Save youth through intervention, not incarceration

We ask King County Executive Dow Constantine to withdraw the permit application for construction of the new youth jail. We ask that he redirect the $210 million into community-based solutions.

YOUTH who are incarcerated versus those who are not for similar crimes are more likely to drop out of school, re-enter the criminal justice system, and experience poverty and homelessness. As future policymakers and public leaders, we pledge to advocate for society’s most vulnerable members.

We are taught to recognize the humanity behind numbers, and that policies and budgets should reflect our core values. King County Executive Dow Constantine has been at the forefront of the effort to build the $210-million juvenile detention center.

The University of Washington’s Evans School of Public Policy and Governance, one of the highest-ranking public-affairs programs in the nation, invited Constantine as our commencement speaker on June 8. On a day we should be celebrating, many of us will be sitting in angst as we are sent off to our careers by Constantine, whose stance on the new youth jail does not represent our core values of racial and social justice.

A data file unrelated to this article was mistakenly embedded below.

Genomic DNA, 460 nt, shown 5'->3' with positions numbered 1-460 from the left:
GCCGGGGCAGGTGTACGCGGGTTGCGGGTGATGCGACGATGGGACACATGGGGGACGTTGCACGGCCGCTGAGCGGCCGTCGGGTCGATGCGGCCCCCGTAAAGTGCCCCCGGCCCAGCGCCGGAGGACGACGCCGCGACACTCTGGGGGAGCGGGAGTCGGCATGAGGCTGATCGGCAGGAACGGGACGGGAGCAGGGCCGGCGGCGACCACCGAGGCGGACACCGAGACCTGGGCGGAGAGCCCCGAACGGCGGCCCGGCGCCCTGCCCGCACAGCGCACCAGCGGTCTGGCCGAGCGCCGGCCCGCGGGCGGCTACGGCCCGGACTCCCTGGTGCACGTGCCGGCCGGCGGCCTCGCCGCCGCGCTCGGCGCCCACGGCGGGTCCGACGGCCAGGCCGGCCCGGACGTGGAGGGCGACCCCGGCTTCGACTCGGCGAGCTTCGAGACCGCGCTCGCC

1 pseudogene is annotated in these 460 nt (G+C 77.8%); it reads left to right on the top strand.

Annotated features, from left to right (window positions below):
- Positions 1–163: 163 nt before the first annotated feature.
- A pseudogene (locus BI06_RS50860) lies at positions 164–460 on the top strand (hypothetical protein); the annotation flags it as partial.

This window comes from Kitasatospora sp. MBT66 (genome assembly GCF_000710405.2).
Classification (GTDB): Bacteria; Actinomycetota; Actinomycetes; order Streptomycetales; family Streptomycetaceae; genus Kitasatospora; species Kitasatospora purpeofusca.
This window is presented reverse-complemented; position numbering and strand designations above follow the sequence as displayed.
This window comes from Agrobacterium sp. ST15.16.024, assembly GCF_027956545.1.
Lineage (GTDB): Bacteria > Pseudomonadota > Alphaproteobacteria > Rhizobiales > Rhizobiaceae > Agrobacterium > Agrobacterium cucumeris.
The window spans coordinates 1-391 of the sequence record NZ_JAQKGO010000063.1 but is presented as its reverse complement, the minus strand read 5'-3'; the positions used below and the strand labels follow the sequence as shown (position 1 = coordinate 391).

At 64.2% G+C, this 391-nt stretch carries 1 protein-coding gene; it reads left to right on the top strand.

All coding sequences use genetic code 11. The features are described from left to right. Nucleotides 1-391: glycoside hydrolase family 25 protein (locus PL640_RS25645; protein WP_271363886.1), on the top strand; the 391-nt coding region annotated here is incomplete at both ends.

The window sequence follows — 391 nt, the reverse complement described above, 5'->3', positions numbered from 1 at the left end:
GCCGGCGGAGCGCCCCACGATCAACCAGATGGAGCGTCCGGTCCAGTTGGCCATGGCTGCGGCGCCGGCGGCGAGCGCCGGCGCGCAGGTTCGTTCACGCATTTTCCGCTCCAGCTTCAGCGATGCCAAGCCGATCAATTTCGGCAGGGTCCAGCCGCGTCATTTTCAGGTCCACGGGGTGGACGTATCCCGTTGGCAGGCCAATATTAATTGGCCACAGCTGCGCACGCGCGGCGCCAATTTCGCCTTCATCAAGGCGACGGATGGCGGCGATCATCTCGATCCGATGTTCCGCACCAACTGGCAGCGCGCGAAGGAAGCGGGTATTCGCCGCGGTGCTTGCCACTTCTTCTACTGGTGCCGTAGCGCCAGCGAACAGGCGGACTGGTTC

As future public administrators, we are dismayed by the deceptiveness of the 2012 ballot initiative approving the jail, the project’s rampantly inflating budget and its misalignment with the county’s stated goal of zero instances of youth incarceration. As public servants dedicated to fighting for social justice and racial equity, we are outraged at the message this sends to the communities this project purports to help.

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